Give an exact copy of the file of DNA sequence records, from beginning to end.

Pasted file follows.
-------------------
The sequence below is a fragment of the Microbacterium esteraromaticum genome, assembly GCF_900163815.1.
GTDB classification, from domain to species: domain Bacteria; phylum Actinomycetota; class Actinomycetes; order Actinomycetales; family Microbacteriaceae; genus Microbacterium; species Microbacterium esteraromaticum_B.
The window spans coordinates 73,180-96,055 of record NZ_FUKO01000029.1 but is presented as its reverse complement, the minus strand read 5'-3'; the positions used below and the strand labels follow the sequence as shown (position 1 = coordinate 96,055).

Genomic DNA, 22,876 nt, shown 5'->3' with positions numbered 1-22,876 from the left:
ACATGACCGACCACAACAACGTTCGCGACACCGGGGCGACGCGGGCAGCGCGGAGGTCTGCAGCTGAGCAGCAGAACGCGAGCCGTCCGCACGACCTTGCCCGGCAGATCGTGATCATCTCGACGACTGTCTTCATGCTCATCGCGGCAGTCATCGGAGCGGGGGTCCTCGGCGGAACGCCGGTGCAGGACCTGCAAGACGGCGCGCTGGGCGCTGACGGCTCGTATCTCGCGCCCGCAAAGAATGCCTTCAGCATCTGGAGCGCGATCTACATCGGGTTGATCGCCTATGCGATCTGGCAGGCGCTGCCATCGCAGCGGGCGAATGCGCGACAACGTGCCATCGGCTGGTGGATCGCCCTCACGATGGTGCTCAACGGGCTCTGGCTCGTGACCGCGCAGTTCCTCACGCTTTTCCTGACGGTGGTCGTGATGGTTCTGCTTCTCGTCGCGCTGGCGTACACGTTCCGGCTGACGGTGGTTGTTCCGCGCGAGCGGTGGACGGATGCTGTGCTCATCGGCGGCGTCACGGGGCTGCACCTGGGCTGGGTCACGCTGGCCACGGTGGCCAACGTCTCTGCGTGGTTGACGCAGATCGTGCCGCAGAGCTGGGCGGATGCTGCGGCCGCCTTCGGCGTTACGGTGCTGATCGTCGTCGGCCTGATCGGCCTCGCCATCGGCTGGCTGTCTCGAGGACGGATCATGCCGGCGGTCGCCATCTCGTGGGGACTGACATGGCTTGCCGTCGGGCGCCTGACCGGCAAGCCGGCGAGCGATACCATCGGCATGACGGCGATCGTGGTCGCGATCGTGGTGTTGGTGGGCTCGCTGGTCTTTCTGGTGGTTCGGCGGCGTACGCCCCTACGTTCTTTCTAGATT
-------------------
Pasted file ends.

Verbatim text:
The sequence below is a fragment of the Microbacterium esteraromaticum genome, assembly GCF_900163815.1.
GTDB classification, from domain to species: domain Bacteria; phylum Actinomycetota; class Actinomycetes; order Actinomycetales; family Microbacteriaceae; genus Microbacterium; species Microbacterium esteraromaticum_B.
The window spans coordinates 73,180-96,055 of record NZ_FUKO01000029.1 but is presented as its reverse complement, the minus strand read 5'-3'; the positions used below and the strand labels follow the sequence as shown (position 1 = coordinate 96,055).

Genomic DNA, 22,876 nt, shown 5'->3' with positions numbered 1-22,876 from the left:
ACATGACCGACCACAACAACGTTCGCGACACCGGGGCGACGCGGGCAGCGCGGAGGTCTGCAGCTGAGCAGCAGAACGCGAGCCGTCCGCACGACCTTGCCCGGCAGATCGTGATCATCTCGACGACTGTCTTCATGCTCATCGCGGCAGTCATCGGAGCGGGGGTCCTCGGCGGAACGCCGGTGCAGGACCTGCAAGACGGCGCGCTGGGCGCTGACGGCTCGTATCTCGCGCCCGCAAAGAATGCCTTCAGCATCTGGAGCGCGATCTACATCGGGTTGATCGCCTATGCGATCTGGCAGGCGCTGCCATCGCAGCGGGCGAATGCGCGACAACGTGCCATCGGCTGGTGGATCGCCCTCACGATGGTGCTCAACGGGCTCTGGCTCGTGACCGCGCAGTTCCTCACGCTTTTCCTGACGGTGGTCGTGATGGTTCTGCTTCTCGTCGCGCTGGCGTACACGTTCCGGCTGACGGTGGTTGTTCCGCGCGAGCGGTGGACGGATGCTGTGCTCATCGGCGGCGTCACGGGGCTGCACCTGGGCTGGGTCACGCTGGCCACGGTGGCCAACGTCTCTGCGTGGTTGACGCAGATCGTGCCGCAGAGCTGGGCGGATGCTGCGGCCGCCTTCGGCGTTACGGTGCTGATCGTCGTCGGCCTGATCGGCCTCGCCATCGGCTGGCTGTCTCGAGGACGGATCATGCCGGCGGTCGCCATCTCGTGGGGACTGACATGGCTTGCCGTCGGGCGCCTGACCGGCAAGCCGGCGAGCGATACCATCGGCATGACGGCGATCGTGGTCGCGATCGTGGTGTTGGTGGGCTCGCTGGTCTTTCTGGTGGTTCGGCGGCGTACGCCCCTACGTTCTTTCTAGATT